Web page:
Friday, October 28, 2011

My website: a rebuild

I've been preoccupied with my website for the past two or three days it's been badly neglected and I decided to make some changes. Now my current interest is wildlife – mainly birds – I decided to add a Wildlife Gallery. I started the website as a collection of pages which were medium specific - Watercolour, Pastel, Sketchbooks ie Drawings, and Digital. The Wildlife page is subject or genre orientated and it seemed best to show the works together rather than disperse them in the different media galleries.

When setting up a website the earliest advice I was given was to keep to a simple presentation. So I've always avoided moving text or motifs for banners – they may have a place for eye-catching adverts but they are a distraction on an artistic website. Back in 1999 I made a trip to New Zealand and met Grahame Sydney at his retrospective in Dunedin, He's New Zealand's most successful artists - a wonderful painter. I only mention this because his website is plain simplicity and it served as a model for my first designs. Since then I've added colour to my pages but I've tried to preserve simple clarity as a fundamental principle of design..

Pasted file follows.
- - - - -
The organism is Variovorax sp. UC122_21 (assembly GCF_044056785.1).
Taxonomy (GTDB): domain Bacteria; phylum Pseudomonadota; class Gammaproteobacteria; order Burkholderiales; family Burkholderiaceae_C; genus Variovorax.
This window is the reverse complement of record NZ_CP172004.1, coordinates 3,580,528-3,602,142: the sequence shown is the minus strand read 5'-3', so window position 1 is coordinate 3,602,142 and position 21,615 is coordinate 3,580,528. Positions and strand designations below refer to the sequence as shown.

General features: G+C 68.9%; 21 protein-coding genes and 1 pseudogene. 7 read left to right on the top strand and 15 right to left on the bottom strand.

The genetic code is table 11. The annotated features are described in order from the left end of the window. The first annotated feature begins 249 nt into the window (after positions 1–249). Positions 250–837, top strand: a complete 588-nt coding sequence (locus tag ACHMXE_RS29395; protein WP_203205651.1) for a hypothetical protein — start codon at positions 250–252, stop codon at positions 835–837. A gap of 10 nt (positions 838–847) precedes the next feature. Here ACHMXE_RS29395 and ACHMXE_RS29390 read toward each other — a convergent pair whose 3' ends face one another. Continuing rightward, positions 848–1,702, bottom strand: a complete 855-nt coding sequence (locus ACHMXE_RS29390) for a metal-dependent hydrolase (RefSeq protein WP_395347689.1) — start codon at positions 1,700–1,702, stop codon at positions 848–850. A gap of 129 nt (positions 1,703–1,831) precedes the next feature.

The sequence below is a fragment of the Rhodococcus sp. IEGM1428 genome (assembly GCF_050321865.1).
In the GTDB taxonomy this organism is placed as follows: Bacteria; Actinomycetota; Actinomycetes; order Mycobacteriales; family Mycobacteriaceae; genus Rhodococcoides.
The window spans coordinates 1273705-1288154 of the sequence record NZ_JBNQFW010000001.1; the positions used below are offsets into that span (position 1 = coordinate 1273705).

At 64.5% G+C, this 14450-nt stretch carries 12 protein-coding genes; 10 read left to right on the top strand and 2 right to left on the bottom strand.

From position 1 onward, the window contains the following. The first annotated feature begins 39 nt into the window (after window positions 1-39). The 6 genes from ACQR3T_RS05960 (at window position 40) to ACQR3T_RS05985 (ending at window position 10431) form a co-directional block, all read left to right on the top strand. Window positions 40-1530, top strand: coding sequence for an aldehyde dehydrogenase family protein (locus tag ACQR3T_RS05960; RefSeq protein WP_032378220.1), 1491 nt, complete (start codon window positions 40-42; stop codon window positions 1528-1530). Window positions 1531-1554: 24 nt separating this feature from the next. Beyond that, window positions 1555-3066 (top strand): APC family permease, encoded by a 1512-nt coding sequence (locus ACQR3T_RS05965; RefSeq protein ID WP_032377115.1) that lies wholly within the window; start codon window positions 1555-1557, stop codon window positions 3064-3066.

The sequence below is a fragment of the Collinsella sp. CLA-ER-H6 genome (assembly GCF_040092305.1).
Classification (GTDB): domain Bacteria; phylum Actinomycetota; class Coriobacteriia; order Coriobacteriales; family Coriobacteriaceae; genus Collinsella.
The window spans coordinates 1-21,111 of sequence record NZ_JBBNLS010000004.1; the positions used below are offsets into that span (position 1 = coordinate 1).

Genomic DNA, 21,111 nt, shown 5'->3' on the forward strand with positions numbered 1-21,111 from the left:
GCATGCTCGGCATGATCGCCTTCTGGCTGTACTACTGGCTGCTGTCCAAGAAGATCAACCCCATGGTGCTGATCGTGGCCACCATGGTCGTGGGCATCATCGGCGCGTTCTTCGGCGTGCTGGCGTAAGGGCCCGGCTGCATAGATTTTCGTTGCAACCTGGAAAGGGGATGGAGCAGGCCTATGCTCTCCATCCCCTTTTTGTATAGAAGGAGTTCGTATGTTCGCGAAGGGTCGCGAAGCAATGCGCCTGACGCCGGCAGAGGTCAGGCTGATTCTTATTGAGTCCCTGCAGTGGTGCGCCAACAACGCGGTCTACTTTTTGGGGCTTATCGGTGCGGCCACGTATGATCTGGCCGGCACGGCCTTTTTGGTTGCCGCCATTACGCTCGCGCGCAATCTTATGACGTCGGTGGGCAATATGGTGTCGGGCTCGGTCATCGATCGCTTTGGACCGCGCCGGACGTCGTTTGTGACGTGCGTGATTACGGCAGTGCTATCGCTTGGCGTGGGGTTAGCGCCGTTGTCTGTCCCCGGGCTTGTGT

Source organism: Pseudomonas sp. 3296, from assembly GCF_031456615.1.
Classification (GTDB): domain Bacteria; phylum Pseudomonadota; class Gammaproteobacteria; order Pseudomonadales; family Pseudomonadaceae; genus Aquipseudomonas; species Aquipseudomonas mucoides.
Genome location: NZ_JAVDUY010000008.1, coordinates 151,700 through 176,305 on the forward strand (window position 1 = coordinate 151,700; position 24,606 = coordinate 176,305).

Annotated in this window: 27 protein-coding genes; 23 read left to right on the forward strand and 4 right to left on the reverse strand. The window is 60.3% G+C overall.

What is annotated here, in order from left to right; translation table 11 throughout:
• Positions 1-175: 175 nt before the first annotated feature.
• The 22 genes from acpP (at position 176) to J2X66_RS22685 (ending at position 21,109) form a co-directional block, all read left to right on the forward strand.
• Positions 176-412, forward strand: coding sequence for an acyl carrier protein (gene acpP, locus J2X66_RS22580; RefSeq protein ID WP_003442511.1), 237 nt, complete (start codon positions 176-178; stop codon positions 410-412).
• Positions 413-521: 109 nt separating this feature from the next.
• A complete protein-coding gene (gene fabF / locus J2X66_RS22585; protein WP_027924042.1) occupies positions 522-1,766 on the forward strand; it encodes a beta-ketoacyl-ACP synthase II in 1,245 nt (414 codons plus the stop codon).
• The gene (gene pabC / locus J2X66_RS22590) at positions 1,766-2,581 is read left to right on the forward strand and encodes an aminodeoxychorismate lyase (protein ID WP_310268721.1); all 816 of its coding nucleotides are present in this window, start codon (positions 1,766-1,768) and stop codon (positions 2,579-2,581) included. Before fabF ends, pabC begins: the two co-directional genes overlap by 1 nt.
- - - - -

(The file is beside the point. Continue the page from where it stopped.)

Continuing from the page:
What began as the addition of a Wildlife Gallery page turned out to be a major rebuild which is taking much longer than anticipated. Files that once displayed well are now all over the place. Fortunately the newly added Wildlife Gallery seems to be working as was intended. For the purpose of displaying pictures I'm thinking pure simplicity works best. Take a look at Graham Sydney's website to see what I mean..

Tuesday, October 18, 2011

Surprise Visitor

Our birdfeeders are beginning to attract more traffic now the weather is getting cooler. Nothing very spectacular so far Tits and Greenfinches mainly. It was nice to see a nuthatch and a Lesser Spotted Woodpecker on the peanut feeders. The surprise visitor was a Sparrowhawk which was perched in the appletree where the feeders hang. He was around for almost an hour which was great for taking photographs. It was not until I downloaded the shots that I noticed he seems to have just one leg.